The dedicated night mode Samsung Galaxy S10e, Galaxy S10, and Galaxy S10 + camera is quite impressive, as we found out when we first tested it, and recently, I've come to realize that night mode is best used for taking ultra -wide photos at night. The primary camera does not have nearly enough trouble at night as the ultra-wide lens.
Ultra-wide camera is more limited in low-light conditions
That's because the primary camera has an aperture of F1.5, the ultra-wide lens has an aperture of F2.2. In layman terms, the aperture is through the lens, and a lower aperture number is equal to a lens opening. A higher aperture value – F2.2 in the case of the Galaxy S10's ultra-wide camera – means you get a smaller opening, so less light can get in.
And that means there's a lot of noise in the night time. Ultra-wide pictures taken in the night mode. That's why I've started using Night mode for almost all ultra-wide pictures. Night mode does not completely fix the noise in ultra-wide pictures (thanks to the F2.2 aperture), but it does not increase significantly, either, but I still think the pictures are getting better and better ,
Check out two different scenes captured with the ultra-wide camera in automatic and night mode below (swipe left for the night mode image). They are not the best examples of the sake of comparison, so I've added a gallery of two ultra-wide night mode pictures.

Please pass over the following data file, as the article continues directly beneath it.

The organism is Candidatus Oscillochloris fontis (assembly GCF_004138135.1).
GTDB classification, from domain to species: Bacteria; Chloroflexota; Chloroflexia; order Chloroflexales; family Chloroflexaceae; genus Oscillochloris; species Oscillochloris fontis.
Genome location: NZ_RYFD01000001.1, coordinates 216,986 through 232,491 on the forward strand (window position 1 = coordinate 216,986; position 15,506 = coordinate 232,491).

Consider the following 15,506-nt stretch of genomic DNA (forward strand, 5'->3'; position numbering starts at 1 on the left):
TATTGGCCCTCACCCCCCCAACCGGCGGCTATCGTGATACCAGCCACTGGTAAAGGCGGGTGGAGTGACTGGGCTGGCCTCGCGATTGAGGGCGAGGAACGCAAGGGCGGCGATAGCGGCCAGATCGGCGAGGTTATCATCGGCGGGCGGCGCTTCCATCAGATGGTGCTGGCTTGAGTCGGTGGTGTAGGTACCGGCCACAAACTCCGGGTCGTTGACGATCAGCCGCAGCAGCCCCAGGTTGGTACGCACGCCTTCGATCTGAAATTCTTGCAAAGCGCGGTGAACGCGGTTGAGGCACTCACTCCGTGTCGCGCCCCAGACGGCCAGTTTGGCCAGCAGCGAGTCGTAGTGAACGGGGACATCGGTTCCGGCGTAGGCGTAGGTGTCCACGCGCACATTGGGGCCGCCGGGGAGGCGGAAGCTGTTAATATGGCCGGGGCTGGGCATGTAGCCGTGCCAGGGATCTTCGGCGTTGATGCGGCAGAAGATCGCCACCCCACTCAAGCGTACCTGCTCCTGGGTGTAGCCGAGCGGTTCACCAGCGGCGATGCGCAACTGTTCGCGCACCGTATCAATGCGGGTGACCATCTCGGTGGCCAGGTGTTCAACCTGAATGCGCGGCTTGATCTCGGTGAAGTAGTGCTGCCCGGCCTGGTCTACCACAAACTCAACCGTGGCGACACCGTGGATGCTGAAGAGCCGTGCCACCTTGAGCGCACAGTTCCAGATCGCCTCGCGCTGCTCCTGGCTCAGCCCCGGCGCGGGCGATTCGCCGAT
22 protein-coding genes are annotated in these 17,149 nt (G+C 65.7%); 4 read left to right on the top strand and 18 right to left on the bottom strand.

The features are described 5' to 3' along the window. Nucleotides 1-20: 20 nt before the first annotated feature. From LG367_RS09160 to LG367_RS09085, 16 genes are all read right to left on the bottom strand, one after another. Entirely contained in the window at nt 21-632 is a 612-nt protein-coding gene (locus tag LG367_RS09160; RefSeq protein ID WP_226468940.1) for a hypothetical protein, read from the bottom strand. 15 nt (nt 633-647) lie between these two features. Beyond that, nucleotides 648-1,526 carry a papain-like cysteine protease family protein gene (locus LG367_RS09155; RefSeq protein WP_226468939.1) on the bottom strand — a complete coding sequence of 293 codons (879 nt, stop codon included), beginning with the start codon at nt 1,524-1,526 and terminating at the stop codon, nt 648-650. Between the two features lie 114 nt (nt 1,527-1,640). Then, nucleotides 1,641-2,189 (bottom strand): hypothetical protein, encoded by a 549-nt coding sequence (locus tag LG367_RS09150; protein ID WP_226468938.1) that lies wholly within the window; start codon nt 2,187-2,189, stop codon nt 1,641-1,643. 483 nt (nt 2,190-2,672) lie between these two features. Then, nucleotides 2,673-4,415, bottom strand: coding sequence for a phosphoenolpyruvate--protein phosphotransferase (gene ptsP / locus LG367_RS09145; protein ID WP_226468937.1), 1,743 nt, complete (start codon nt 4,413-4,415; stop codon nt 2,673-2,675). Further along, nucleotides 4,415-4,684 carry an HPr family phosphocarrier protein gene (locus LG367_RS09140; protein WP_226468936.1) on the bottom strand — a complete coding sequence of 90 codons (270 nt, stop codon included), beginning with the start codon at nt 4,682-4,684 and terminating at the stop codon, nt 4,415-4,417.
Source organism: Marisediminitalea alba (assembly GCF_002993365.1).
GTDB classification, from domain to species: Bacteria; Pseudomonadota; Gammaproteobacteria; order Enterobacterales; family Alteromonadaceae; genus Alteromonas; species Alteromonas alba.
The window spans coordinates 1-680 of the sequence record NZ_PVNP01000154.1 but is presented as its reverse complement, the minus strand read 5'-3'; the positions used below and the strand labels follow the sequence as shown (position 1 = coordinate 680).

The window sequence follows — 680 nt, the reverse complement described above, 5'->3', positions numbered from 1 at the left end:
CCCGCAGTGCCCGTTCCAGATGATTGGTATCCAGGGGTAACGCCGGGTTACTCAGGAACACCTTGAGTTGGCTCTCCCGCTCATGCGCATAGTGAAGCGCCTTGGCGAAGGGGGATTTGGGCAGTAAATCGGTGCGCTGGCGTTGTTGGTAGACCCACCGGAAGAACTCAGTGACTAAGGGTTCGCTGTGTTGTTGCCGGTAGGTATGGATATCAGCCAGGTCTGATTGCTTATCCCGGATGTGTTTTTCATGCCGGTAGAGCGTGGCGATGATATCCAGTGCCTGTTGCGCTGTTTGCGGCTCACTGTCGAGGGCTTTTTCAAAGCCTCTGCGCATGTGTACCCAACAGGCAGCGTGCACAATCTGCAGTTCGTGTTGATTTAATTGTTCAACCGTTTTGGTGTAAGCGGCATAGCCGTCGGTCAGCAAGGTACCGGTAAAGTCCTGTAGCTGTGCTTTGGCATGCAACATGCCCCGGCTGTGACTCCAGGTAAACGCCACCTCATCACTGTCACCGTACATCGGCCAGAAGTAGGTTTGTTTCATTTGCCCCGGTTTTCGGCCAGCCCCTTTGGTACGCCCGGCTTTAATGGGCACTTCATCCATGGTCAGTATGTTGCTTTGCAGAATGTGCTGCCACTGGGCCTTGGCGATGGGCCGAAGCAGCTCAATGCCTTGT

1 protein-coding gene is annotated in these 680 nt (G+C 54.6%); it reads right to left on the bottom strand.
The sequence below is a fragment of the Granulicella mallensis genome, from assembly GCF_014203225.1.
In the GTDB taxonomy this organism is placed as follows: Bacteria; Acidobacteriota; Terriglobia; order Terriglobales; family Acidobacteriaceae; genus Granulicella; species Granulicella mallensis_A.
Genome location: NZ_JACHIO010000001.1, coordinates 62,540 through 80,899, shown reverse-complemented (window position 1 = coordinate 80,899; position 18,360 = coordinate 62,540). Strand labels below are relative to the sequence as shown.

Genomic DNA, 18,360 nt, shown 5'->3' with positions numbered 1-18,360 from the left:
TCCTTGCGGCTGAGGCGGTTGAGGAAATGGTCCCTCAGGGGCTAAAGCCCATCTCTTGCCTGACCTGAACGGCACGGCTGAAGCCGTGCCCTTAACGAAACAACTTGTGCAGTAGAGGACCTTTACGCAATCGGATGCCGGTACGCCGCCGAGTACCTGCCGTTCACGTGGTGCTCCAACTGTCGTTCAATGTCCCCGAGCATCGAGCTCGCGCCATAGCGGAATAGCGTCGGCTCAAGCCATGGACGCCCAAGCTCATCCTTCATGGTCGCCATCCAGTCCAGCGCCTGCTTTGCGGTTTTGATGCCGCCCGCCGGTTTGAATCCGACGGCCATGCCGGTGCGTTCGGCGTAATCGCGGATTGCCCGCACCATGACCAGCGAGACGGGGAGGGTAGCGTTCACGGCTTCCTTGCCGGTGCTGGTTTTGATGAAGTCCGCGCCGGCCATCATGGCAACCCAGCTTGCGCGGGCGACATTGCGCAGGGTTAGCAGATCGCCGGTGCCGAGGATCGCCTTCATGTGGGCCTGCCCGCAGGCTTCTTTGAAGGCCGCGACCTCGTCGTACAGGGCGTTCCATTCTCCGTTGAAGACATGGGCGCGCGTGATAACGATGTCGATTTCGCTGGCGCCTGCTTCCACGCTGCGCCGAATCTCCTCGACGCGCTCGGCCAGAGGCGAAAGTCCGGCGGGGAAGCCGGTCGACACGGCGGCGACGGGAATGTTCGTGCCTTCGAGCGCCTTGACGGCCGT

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Night mode photos too bright? There's a solution for that
While Night mode photos are usually quite useful, they can sometimes be too bright, but there's a solution to that: you just have to reduce the exposure of the scene before you hit the shutter button. You can do that on the screen when you tap on any part of the scene in the viewfinder – here's a GIF in case you do not know what I'm talking about.
Below are the same two scenes that I got after:
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By reducing exposure, you're basically telling us to take a picture. It's useful when you're in the middle of a scene and it's not working, and it's something you can use for it.
The very purpose of Night mode. You can experiment with the best of a night scene. And yes, you can manually increase Exposure as well when the occasion calls for it, although I've never felt the need for that for ultra-wide night mode pictures.
How often do you use Night mode when taking pictures with your Galaxy S10? Do you both use it for regular and ultra-wide pictures or just one of the two in most instances? Let me know in the comments!
- model SM-G970F
- Dimensions: 69.9 x 142.2 x 7.9mm
- display: 5.8 “(146.5mm) Super AMOLED
- CPU: Exynos 9820 Octa
- Camera: 12 MP, CMOS F1.5 / F2.4 (77 °) & 16MP, CMOS F2.2 (123 °) Ultra Wide
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